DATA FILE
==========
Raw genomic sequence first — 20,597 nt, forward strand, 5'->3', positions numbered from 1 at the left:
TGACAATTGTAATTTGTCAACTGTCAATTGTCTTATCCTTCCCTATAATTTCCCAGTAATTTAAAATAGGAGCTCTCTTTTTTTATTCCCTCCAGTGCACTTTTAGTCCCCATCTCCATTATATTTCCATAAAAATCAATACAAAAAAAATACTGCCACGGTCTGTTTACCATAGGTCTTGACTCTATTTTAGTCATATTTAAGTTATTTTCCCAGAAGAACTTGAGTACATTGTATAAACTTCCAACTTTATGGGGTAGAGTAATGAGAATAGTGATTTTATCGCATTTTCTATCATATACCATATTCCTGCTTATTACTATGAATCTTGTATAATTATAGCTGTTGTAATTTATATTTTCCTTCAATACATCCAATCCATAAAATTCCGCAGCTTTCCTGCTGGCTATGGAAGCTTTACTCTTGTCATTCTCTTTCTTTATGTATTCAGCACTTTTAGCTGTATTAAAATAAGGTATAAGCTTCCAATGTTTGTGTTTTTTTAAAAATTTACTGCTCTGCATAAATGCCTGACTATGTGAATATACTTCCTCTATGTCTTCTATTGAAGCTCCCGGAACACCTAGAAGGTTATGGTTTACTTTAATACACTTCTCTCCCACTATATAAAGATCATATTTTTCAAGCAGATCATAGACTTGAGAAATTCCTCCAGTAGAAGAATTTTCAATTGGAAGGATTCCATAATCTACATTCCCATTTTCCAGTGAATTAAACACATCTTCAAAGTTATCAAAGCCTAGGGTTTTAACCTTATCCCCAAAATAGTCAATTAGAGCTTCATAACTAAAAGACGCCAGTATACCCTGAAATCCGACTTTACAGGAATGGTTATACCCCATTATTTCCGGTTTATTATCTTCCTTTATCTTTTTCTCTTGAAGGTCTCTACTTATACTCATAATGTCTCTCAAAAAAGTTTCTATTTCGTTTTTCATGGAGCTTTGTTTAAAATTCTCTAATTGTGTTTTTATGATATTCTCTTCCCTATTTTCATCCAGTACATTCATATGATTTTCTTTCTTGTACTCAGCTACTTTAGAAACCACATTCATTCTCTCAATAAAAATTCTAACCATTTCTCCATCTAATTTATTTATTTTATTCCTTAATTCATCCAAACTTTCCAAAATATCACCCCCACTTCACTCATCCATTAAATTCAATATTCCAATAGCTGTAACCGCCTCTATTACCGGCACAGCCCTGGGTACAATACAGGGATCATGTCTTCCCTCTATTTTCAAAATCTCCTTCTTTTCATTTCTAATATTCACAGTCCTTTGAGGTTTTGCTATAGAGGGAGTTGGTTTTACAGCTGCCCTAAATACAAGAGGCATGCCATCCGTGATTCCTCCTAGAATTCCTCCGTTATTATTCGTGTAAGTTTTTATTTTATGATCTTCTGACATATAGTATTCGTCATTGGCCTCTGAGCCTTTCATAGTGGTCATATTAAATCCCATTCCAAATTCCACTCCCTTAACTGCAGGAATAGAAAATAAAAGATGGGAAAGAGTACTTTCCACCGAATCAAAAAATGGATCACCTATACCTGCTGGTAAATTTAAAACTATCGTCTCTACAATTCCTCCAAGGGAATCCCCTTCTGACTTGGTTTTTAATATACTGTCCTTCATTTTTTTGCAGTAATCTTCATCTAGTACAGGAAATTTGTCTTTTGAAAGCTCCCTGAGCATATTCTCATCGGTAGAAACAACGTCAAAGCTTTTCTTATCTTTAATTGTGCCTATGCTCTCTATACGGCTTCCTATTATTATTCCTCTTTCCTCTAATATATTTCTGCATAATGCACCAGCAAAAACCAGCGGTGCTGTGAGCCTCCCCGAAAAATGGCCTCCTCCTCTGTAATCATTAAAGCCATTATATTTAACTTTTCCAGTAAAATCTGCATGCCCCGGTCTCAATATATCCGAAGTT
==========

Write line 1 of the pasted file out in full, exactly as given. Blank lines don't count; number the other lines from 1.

Raw genomic sequence first — 20,597 nt, forward strand, 5'->3', positions numbered from 1 at the left: